In 1999, I voted for Australia to become a republic.
I’d probably do so again, if the question was put to me. But, I’m not sure I would be in the majority.
For years, republican campaigners have seen Charles' ascension to the throne as the next big opportunity for constitutional change.
The theory went that, after Queen Elizabeth’s exemplary reign, Charles would prove to be less popular. The monarchy, in turn, would become less popular and change would inevitably follow.
But, what if the new King is the man for the moment?
The last referendum was held during the hubristic pre-millennium years following the end of the Cold War, before the dot com crash, 9/11 and the GFC dampened the mood.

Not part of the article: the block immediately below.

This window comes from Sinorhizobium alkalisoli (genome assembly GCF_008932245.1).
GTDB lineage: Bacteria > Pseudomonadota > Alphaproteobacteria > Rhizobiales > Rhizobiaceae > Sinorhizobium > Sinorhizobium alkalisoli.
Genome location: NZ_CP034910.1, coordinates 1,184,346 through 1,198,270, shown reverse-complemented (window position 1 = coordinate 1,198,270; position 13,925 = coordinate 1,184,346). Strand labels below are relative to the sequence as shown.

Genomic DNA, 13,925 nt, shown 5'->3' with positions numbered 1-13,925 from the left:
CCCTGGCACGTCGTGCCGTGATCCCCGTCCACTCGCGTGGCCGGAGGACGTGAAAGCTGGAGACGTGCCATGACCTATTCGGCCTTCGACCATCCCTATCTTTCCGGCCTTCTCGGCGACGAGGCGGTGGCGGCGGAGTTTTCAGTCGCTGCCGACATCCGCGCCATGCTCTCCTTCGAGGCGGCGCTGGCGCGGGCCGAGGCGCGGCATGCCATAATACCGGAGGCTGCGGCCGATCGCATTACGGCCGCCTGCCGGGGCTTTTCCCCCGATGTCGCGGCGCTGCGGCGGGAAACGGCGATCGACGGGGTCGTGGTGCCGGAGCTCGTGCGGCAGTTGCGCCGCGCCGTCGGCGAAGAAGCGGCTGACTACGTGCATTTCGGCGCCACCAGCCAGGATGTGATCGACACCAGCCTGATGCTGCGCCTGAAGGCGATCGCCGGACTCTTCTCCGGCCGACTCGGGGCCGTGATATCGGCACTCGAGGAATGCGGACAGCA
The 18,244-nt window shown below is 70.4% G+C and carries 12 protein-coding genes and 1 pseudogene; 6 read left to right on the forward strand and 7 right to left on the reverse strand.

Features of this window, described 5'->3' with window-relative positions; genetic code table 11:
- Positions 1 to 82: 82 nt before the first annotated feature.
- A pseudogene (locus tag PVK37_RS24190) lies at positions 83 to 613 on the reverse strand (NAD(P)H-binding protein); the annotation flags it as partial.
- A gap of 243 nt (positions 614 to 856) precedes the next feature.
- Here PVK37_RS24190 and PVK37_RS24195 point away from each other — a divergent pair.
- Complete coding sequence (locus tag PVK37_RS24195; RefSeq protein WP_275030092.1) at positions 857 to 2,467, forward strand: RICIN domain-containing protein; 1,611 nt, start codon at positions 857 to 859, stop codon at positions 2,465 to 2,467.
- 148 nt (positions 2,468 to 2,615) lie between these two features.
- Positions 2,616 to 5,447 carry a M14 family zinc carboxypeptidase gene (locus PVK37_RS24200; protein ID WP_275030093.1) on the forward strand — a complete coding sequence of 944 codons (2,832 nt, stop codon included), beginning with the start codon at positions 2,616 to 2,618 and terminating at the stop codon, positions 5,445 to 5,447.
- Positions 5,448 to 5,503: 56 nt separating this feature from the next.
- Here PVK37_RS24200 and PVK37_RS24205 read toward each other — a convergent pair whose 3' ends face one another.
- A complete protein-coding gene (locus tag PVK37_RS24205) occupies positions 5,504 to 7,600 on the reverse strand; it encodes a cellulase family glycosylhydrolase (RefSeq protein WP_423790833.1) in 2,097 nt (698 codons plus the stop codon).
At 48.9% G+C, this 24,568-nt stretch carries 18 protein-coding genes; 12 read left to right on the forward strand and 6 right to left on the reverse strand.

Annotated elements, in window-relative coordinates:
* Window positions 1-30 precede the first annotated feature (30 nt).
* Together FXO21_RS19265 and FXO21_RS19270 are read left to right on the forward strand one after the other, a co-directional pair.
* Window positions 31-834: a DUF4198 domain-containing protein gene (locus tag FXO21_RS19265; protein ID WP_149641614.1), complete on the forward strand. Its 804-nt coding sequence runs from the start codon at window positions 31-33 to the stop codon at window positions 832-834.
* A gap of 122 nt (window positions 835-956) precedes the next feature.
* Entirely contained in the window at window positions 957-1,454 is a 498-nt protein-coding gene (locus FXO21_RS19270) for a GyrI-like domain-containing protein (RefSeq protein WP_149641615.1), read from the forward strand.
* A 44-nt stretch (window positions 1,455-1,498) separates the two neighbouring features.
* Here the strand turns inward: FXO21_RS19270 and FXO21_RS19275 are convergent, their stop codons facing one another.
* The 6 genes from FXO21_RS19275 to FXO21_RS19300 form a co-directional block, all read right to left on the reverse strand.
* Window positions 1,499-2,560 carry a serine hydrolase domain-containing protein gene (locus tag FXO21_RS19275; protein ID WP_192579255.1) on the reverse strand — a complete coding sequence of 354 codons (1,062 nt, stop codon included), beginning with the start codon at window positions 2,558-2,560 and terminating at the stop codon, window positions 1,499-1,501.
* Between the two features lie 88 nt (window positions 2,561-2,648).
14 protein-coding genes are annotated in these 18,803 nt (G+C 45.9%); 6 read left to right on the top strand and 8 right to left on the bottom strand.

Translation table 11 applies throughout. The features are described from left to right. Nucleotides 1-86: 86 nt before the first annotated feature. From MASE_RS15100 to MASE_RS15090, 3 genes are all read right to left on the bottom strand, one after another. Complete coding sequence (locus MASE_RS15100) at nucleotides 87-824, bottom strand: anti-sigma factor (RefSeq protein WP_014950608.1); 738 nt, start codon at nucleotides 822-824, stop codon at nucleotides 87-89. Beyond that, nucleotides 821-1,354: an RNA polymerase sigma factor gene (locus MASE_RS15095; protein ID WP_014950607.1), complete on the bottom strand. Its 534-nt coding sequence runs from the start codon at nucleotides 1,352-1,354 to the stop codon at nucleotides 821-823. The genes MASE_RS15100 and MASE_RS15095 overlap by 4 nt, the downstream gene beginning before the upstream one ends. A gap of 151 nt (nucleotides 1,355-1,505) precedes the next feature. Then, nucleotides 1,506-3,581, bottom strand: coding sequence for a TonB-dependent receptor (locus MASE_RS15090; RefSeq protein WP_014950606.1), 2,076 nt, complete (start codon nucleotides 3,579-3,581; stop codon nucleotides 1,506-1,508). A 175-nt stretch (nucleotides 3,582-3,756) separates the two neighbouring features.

In that relatively prosperous and peaceful time, it was easy to think that Australia lacking an Australian-born head of state was the biggest issue facing us.
But young people today face much bigger issues, including climate change, an issue Charles has been campaigning on for years – well before it was popular to do so.
It is very possible that his credibility on this existential issue connects him to the community in a way few of us predicted.
And, in a world of polarised debates, disputed elections and authoritarian rule, people look at last week’s dignified transfer of sovereignty, and conclude our system of constitutional monarchy isn’t that broken.
Australia might become a republic, but the campaign will have to earn it.
Daniel Smith is executive chair of ReGen Strategic.